Week One Review

Last night was our first class of the semester.  Like most first classes, ours was occupied largely with requirements and details, all of which are explained on the course syllabus.  If you have questions or concerns about the reading schedule, blogging requirement, literature circle assignment, or anything else on the syllabus, please email me or make an appointment with me during office hours (M 3-5).

Of course, we also spent some time raising questions about the course and its specific focus of Autism Spectrum Disorder, or ASD.  As I mentioned in class, my 11-year-old son was diagnosed with high-functioning ASD five years ago, so my interest in this topic is of course, very personal. You’ll probably hear more about him as the semester goes along. I am also writing a book on the literacy practices of adolescents on the spectrum, and I’ve published a couple of articles that you’ll read as part of the class.  In any case, I think ASD is a worthwhile topic to examine through the lens of fiction, and I hope that after our introduction last night, you think so too.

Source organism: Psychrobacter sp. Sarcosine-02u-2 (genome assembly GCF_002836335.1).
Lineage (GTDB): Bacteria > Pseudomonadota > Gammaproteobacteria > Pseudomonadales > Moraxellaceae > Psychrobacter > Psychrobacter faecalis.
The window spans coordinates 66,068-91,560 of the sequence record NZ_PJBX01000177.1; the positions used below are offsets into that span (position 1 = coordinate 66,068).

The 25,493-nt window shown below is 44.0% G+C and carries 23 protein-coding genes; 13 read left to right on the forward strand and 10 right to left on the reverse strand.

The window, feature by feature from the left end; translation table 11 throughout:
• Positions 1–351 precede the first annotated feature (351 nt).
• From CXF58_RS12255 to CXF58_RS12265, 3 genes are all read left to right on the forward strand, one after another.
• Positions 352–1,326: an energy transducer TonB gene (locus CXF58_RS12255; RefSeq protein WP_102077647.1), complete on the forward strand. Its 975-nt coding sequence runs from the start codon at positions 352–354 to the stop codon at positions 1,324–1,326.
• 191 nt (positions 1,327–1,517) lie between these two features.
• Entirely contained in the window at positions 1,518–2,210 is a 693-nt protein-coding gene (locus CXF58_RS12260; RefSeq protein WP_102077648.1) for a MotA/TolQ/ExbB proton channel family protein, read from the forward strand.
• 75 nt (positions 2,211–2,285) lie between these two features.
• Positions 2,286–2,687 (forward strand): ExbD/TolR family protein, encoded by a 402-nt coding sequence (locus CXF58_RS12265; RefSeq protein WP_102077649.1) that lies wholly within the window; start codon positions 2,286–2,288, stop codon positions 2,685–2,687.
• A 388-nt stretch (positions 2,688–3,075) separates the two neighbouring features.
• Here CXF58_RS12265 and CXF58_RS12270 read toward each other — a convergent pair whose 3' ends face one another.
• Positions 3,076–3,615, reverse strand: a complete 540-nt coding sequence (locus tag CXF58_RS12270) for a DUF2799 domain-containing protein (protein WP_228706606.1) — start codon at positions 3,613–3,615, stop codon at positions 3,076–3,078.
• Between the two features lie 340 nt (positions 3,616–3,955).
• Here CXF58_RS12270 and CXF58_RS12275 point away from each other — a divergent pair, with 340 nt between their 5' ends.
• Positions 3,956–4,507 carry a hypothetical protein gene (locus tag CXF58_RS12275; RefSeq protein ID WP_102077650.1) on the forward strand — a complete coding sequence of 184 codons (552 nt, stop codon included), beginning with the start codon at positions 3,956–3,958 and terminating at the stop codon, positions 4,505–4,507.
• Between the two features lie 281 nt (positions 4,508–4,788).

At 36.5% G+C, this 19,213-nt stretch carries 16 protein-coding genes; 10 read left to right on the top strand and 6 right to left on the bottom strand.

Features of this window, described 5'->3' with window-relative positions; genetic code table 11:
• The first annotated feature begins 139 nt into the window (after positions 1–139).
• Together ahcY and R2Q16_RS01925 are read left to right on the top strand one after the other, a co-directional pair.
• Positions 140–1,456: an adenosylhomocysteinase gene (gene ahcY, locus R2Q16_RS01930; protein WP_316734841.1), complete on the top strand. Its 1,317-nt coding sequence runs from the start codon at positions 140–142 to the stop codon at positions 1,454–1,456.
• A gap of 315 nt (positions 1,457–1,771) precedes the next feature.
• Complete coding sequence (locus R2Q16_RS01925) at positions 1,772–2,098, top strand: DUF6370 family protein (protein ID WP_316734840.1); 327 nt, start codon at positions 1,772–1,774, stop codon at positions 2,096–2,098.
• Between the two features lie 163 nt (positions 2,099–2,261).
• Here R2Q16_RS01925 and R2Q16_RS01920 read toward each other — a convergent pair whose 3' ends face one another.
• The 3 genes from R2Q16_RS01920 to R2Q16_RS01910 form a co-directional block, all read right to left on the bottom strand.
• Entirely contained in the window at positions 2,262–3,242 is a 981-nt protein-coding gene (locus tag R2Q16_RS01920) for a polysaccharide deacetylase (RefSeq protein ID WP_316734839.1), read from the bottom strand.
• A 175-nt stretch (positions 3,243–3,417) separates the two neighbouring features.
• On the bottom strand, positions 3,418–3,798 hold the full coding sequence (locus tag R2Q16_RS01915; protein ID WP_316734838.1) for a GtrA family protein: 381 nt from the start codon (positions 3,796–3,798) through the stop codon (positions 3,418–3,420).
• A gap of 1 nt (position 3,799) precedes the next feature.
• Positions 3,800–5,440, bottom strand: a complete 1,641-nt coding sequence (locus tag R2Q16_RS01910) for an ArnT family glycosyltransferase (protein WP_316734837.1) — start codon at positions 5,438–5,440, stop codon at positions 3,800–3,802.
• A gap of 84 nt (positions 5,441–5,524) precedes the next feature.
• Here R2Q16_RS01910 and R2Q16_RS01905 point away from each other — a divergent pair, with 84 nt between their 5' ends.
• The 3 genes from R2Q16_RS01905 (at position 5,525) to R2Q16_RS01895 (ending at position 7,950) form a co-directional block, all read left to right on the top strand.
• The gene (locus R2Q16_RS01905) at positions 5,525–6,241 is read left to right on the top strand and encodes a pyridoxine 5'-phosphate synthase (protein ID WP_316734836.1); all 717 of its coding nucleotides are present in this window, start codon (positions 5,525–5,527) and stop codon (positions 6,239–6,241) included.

We began with a quick writing response to the following prompt: 1) What do you already know about ASD?  2) What would you like to know?  The answers to the first question were far-ranging: some of you have or friends or even siblings who have been diagnosed; others of you know only what you have heard from politicians and  popular culture.  Here is a screenshot of those responses (paper responses not included).

screenshot-docs.google.com 2016-08-30 14-45-57

In the answers to question two, I see a lot of interest in learning more about ASD, and I think fiction is a good way to do it (though we’ll read some non-fiction, too).  Our first piece of fiction was Rain Man, the 1988 film that won four Oscars and kind of put Autism on the map.  As we watched the first 90 minutes of the film last night, we thought about three major questions:

  • Why is Rain Man an important film?
  • How does Rain Man define Autism Spectrum Disorder?
  • How does Rain Man define neurotypicality?

In the last five minutes of class, we had a brief discussion of these three questions–one that we will pick up again two weeks from now, when we reconvene.


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